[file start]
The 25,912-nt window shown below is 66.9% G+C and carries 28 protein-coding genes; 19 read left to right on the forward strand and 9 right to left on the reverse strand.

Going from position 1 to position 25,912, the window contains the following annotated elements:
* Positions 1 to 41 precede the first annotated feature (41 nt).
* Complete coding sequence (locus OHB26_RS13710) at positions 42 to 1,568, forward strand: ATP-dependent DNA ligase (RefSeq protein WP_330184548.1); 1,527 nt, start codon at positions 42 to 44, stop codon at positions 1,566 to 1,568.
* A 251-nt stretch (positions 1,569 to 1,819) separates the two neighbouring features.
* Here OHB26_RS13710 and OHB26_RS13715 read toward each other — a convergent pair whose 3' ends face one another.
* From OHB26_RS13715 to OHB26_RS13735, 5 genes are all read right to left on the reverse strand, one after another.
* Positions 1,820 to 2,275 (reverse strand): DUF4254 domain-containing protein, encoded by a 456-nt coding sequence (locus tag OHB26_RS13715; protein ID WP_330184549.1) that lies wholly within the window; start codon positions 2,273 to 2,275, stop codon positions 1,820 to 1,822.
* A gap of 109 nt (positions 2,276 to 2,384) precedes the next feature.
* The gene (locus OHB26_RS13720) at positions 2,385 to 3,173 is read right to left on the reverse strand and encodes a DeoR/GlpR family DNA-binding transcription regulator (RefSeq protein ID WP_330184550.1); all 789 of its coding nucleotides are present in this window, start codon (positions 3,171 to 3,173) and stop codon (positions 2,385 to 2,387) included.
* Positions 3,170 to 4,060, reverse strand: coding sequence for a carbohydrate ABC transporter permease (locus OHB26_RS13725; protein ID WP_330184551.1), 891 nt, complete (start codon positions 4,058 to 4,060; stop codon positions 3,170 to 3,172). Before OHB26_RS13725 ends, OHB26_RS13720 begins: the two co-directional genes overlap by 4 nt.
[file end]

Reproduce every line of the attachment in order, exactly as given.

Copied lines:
The 25,912-nt window shown below is 66.9% G+C and carries 28 protein-coding genes; 19 read left to right on the forward strand and 9 right to left on the reverse strand.

Going from position 1 to position 25,912, the window contains the following annotated elements:
* Positions 1 to 41 precede the first annotated feature (41 nt).
* Complete coding sequence (locus OHB26_RS13710) at positions 42 to 1,568, forward strand: ATP-dependent DNA ligase (RefSeq protein WP_330184548.1); 1,527 nt, start codon at positions 42 to 44, stop codon at positions 1,566 to 1,568.
* A 251-nt stretch (positions 1,569 to 1,819) separates the two neighbouring features.
* Here OHB26_RS13710 and OHB26_RS13715 read toward each other — a convergent pair whose 3' ends face one another.
* From OHB26_RS13715 to OHB26_RS13735, 5 genes are all read right to left on the reverse strand, one after another.
* Positions 1,820 to 2,275 (reverse strand): DUF4254 domain-containing protein, encoded by a 456-nt coding sequence (locus tag OHB26_RS13715; protein ID WP_330184549.1) that lies wholly within the window; start codon positions 2,273 to 2,275, stop codon positions 1,820 to 1,822.
* A gap of 109 nt (positions 2,276 to 2,384) precedes the next feature.
* The gene (locus OHB26_RS13720) at positions 2,385 to 3,173 is read right to left on the reverse strand and encodes a DeoR/GlpR family DNA-binding transcription regulator (RefSeq protein ID WP_330184550.1); all 789 of its coding nucleotides are present in this window, start codon (positions 3,171 to 3,173) and stop codon (positions 2,385 to 2,387) included.
* Positions 3,170 to 4,060, reverse strand: coding sequence for a carbohydrate ABC transporter permease (locus OHB26_RS13725; protein ID WP_330184551.1), 891 nt, complete (start codon positions 4,058 to 4,060; stop codon positions 3,170 to 3,172). Before OHB26_RS13725 ends, OHB26_RS13720 begins: the two co-directional genes overlap by 4 nt.